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|The Battle Honours on the
Queen's Colour are:
|The Battle Honours on the
Regimental Colour are:
|Malaya 1941-42||South Africa 1900-1902|
|SouthWest Pacific 1944-45||Ypres 1917|
|Liberation of Australian New Guinea||Polygon Wood|
|St Quentin Canal|
Note: The following is a brief resume of the history of the Scottish Regiment in New South Wales. A fuller history is contained in the books, Scarlet and Tartan by Martin J Buckley, a copy of which can be purchased from the Association, see the Memorabilia page, In all Things Faithful, complied by Tom Wade-Ferrell and published by Fine Arts Press Pty Ltd of Sydney and The History and Regimental Standing Orders of 30 Infantry Battalion compiled by its Commanding Officer, Lt Col Bill Crooks MBE. The Association acknowledges these publications as the source of the brief history that follows.
The first NSW Military Unit with a Scottish Association was The Duke of Edinburgh's Highlanders formed in 1868. The Unit wore a kilt of Black Watch tartan and became known as the Highland Brigade before it was disbanded in 1878, following a decline in numbers caused by curtailment of new enrolment by Sir Henry Parkes, then the Premier of New South Wales. Prior to this, the Volunteer Act of 1867 provided for the granting of 50 acres of freehold land to any volunteer who gave five years continuous efficient service. This system had given rise to abuse and it was this that led Sir Henry Parkes to stop recruiting. The system of Land Grants to Volunteers was finally abandoned in 1878, and with volunteers dwindling the Highland Brigade was disbanded.
Following the death of General Gordon in Khartoum in 1885, the NSW Government sent a special force to the Sudan. This aroused public reaction in the State, which led to the formation of a new Unit, to be called the Scottish Volunteer Rifle Corps in 1885. The name was later abbreviated to the Scottish Rifles and they first paraded in November 1885. The chosen uniform of the Scottish Rifles was to be a kilt of Black Watch tartan but as the Unit was not formally affiliated to the Black Watch (the Royal Highland Regiment), the tartan was adapted by adding a thin red line.
During the Boer War the Scottish Rifles was not involved as a Unit but some 85 members enlisted into those Australian contingents which did serve. As a result of the large numbers of Scottish members who enlisted, the Scottish Rifles received a Battle Honour, South Africa 1900-1902, and was granted a King's Colour (see photograph on the right).This Colour was laid up in Scots Church in Sydney on 28th November 1926, but during subsequent renovations to the church the Colour has been mislaid. On the pike staff of the Colour there is a shield that reads:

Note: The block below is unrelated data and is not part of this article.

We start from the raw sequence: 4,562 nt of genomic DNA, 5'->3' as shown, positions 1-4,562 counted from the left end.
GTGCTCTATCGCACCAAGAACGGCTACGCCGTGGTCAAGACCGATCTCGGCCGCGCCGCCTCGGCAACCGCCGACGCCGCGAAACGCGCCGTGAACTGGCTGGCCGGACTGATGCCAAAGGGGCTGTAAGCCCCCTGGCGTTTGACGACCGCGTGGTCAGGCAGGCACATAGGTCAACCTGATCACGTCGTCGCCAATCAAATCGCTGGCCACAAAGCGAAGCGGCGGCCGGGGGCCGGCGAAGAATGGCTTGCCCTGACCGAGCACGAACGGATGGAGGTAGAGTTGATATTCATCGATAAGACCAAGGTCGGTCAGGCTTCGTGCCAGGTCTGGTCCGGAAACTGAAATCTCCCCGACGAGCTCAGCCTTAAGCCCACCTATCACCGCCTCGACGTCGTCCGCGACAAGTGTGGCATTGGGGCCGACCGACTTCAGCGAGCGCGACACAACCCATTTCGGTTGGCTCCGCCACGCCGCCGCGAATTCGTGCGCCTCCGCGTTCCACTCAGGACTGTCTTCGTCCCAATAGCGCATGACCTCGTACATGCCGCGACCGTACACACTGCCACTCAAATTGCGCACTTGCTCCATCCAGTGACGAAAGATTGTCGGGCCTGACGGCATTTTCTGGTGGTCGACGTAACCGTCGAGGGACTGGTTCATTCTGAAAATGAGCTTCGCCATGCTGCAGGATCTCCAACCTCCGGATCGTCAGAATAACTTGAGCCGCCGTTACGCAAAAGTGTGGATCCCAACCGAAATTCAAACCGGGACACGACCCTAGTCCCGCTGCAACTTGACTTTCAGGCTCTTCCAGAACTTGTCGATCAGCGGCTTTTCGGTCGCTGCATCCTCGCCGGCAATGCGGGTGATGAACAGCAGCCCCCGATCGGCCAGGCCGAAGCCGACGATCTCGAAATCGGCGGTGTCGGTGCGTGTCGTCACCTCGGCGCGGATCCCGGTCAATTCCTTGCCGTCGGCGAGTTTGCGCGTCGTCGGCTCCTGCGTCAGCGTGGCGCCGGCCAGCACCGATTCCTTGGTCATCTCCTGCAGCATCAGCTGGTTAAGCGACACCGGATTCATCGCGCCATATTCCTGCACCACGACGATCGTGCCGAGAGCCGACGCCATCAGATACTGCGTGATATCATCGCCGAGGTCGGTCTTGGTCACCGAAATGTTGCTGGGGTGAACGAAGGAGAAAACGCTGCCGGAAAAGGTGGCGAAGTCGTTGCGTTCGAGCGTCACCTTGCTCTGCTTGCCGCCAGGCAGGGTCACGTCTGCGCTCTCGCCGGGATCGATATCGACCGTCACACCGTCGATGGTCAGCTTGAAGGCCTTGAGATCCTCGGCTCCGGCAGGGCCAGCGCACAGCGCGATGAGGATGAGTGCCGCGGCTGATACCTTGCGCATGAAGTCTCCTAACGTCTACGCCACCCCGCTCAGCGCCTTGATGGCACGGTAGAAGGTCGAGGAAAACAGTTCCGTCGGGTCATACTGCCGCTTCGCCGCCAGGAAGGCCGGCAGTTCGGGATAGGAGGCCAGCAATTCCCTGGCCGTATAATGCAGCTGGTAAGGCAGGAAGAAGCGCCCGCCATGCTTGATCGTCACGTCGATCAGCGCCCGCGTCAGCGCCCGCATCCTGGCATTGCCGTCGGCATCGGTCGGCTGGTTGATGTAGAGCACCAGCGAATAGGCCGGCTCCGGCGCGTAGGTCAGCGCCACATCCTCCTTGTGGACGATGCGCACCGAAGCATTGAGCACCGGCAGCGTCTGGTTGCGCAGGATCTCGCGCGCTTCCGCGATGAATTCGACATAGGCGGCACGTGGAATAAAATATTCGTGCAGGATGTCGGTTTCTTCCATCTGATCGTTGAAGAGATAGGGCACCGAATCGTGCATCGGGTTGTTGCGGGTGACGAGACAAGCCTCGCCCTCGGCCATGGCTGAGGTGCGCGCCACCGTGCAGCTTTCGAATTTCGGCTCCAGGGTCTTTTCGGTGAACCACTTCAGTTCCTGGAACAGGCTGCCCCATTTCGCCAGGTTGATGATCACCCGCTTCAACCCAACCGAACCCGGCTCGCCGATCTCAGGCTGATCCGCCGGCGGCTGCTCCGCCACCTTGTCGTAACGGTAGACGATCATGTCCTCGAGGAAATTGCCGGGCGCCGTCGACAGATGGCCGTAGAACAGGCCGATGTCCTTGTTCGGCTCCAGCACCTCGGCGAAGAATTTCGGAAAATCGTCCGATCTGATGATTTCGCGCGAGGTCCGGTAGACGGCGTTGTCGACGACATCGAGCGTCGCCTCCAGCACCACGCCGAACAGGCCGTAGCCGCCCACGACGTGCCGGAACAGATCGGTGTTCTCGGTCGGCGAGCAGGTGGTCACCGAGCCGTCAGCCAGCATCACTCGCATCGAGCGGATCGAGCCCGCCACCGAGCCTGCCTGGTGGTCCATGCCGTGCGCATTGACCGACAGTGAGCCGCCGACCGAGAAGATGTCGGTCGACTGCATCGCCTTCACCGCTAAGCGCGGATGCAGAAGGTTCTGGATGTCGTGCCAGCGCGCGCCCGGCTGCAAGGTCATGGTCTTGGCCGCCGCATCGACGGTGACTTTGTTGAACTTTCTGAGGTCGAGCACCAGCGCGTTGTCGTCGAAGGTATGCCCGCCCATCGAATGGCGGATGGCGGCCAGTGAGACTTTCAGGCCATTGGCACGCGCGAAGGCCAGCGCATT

"Presented by His Most Gracious Majesty, the King Emperor, to 1st Battalion, New South Wales Scottish Rifle Regiment, formerly 5th Infantry Regiment, New South Wales, Scottish Rifles, in recognition of services to the Empire in South Africa, 1900-1902"
During the last years of the 19th century, the Scottish Rifles continued to grow, reaching a strength of 23 officers and 617 other ranks by 1900, with several Companies having been formed in country areas of New South Wales.
Following Federation the Commonwealth forces were reorganised and the Scottish Rifles was formed into two Battalions. The first Battalion was to have six companies in Sydney and two in Newcastle. There was to be a portion of a second Battalion on the Northern Rivers with one Company in Maclean, one at Lismore-Ballina and one at Lismore-Mullimbimby.
In 1908 the Scottish Rifles received the coveted honour of affiliation with the Black Watch (the Royal Highland Regiment).
In 1911, the Government announced that a new Citizens' Army involving compulsory service was to be formed and all existing Units would be absorbed into the militia. In 1912 this came into effect and all trainees were drafted into new Battalions, those in Sydney being the 25th and 26th Infantry and the Scottish Rifles ceased to exist.
Subsequent to the dissolution of the Scottish Rifles in 1912, strong attempts were made by Scottish Associations in New South Wales to have the 25th Infantry as a kilted Regiment, and in 1914, it was announced that the 25th Infantry was to be reorganised and named the 1st Battalion New South Wales Scottish Regiment, to be affiliated with the Black Watch and the kilt being supplied by the Government.
However this did not take effect, because war was declared on 4th August 1914, before the re-organisation was complete.